It never ceases to amaze me how many people on normal tyres expect to drive up to a junction, brake and expect to stop. Off they slide...
Then there's the health and safety brigade. You can't f*rt near a photocopier at work now without a risk assessment and HSE staff being deployed with chernobyl style radiation suits. (Mind you, if I've had a Vindaloo the night before I can't blame them.)
People don't allow extra time either. I even get up a little earlier when there's a frost just so I've got plenty of time to de-ice, de-mist and drive safely. Unlike the prats who just clear a peep hole.
I'd ask them what makes them think they can enforce the 28 day limit on a refund. They will probably agree that had it become faulty within the first 28 days of purchase, they would have refunded.
Well perhaps we should inform them that any goods that prove to be NOT of satisfactory quality (seems so to me in this case) within 6 months of delivery to the buyer, are taken to have been unsatisfactory from the very day of delivery to the buyer.
I'm sure eBay will sort this but their failure to repair having been given chances means (in my opinion) that you are entitled to request a refund. You must of course tell them that you are rejecting the goods under SOGA and requesting a refund (if eBay don't sort it that is).
Case law supports that all this time spent requesting repair and waiting for replies etc, is NOT to be counted when determining if enough time has passed for the buyer to have accepted the goods in the eyes of the law.
You would also inform them (letter before action) of your intention to take them to the small claims court. Whether you saw that through is up to you but sometimes the threat is enough.
There's always Sale of Goods Act 1979. They are dealing in the course of a business and you are a consumer.
Expectation of quality etc is lessened with used or re-furbed products but you still have rights. Within 6 months of purchase, the burden is on the seller to prove it was fine when delivered to you as opposed to you having to prove it wasn't.
You are supposed to give the seller chance to repair under SOGA and they have had that chance and failed. You are well within your rights to request a refund but they will claim that sufficient time has passed that shows you have accepted the goods rather than rejecting them.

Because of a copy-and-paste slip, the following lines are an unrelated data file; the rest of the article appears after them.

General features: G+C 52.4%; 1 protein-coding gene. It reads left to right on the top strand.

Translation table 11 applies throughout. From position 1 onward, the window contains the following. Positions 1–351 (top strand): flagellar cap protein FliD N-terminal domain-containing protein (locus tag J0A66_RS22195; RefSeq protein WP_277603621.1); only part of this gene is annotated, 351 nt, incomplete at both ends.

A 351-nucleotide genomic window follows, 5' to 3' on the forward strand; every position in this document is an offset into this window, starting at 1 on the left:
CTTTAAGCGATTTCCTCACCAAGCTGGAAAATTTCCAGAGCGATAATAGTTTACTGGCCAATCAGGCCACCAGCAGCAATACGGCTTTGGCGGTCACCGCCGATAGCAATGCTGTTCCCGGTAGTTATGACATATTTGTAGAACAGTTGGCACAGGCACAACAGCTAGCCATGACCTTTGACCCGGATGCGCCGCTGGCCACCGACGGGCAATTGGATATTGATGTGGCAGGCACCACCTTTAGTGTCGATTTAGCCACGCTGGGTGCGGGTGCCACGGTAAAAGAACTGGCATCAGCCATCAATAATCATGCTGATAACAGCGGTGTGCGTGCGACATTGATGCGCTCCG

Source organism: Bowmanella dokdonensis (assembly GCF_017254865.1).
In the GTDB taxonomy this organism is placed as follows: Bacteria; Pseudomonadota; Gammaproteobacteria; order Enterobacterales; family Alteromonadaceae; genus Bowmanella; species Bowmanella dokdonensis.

That argument falls down on the basis that case law (name escapes me now), shows that time taken requesting or carrying out repairs is not to be counted when deciding whether or not sufficient time has passed which shows the buyer has accepted the goods.
Well make sure you enjoy LA! I went in August before hitting Vegas and San Francisco (and lots of places in between, including Grand Canyon). Ours was a coach tour holiday and I can't recommend it highly enough. Best holiday ever! (Far too hot in Palm Springs though lol).
One of my fave memories was the night we got seriously drunk in a small bar in Sonora! We packed the place out and had a right laugh with the locals. Some of the guys off our bus were from New Zealand and they could certainly put it away!
We are meeting up with some of our new friends at Christmas who were on the tour with us. Some live in Birmingham and the others are from Bedford. We are meeting at the Birmingham Christmas Market and will head down on the train.
I used a guy I know who does them. Charged me £35 per wheel. So £100 for the wheels and £140 for the refurb is still cheap at £240 for what are now new wheels! The damage was only cosmetic, no cracks or anything.
It took him 4 hours to sand down one of the wheels, they were so manky!
They're releasing like 6 new marvel films over the next few years, super excited!
No clue what the interesting part at the beginning is though?
The interesting part is that Captain America managed to move Mjolnir just a little bit!! Nobody can move that other than Thor!
You remember in Avengers that Hulk tried to lift it during his battle with Thor on the Heli-carrier and it wouldn't budge.
From memory of the first Thor movie, Odin said that "For whoever holds this hammer, if he be worthy, shall possess the power of Thor"
The slight movement of Mjolnir by Cap (Thor looked very worried), shows he is slightly worthy of lifting it. Perhaps he will need to be worthy should Thor be knocked out by Ultron or something during battle.
I agree that cars get dirty more quickly at this time of year but we can't win really. In the summer, if/when we get a good run of warm dry weather, one drive down the motorway or any fast road really and you can't see through the windscreen for dead flies!
The front of the car is also splattered with their guts. You would think they would choose better places to hang out really. Oh, and you need napalm to fetch them off.